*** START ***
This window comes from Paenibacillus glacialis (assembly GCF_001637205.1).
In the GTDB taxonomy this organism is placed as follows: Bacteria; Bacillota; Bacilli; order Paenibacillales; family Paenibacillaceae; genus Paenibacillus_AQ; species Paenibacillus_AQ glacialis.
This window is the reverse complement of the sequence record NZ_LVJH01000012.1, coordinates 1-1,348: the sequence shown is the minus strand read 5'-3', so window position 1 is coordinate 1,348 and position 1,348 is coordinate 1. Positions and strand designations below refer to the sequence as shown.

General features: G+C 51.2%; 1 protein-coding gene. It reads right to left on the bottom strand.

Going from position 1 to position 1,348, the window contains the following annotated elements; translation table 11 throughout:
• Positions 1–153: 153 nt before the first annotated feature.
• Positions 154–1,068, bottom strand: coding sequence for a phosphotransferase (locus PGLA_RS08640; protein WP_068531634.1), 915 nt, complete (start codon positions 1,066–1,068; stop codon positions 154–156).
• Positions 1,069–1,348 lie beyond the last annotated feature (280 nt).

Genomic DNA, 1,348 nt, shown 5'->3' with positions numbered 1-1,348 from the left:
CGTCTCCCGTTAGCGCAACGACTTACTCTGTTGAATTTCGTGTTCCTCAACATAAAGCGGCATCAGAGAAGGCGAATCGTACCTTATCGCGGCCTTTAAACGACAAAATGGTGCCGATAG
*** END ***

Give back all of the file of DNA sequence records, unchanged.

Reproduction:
This window comes from Paenibacillus glacialis (assembly GCF_001637205.1).
In the GTDB taxonomy this organism is placed as follows: Bacteria; Bacillota; Bacilli; order Paenibacillales; family Paenibacillaceae; genus Paenibacillus_AQ; species Paenibacillus_AQ glacialis.
This window is the reverse complement of the sequence record NZ_LVJH01000012.1, coordinates 1-1,348: the sequence shown is the minus strand read 5'-3', so window position 1 is coordinate 1,348 and position 1,348 is coordinate 1. Positions and strand designations below refer to the sequence as shown.

General features: G+C 51.2%; 1 protein-coding gene. It reads right to left on the bottom strand.

Going from position 1 to position 1,348, the window contains the following annotated elements; translation table 11 throughout:
• Positions 1–153: 153 nt before the first annotated feature.
• Positions 154–1,068, bottom strand: coding sequence for a phosphotransferase (locus PGLA_RS08640; protein WP_068531634.1), 915 nt, complete (start codon positions 1,066–1,068; stop codon positions 154–156).
• Positions 1,069–1,348 lie beyond the last annotated feature (280 nt).

Genomic DNA, 1,348 nt, shown 5'->3' with positions numbered 1-1,348 from the left:
CGTCTCCCGTTAGCGCAACGACTTACTCTGTTGAATTTCGTGTTCCTCAACATAAAGCGGCATCAGAGAAGGCGAATCGTACCTTATCGCGGCCTTTAAACGACAAAATGGTGCCGATAG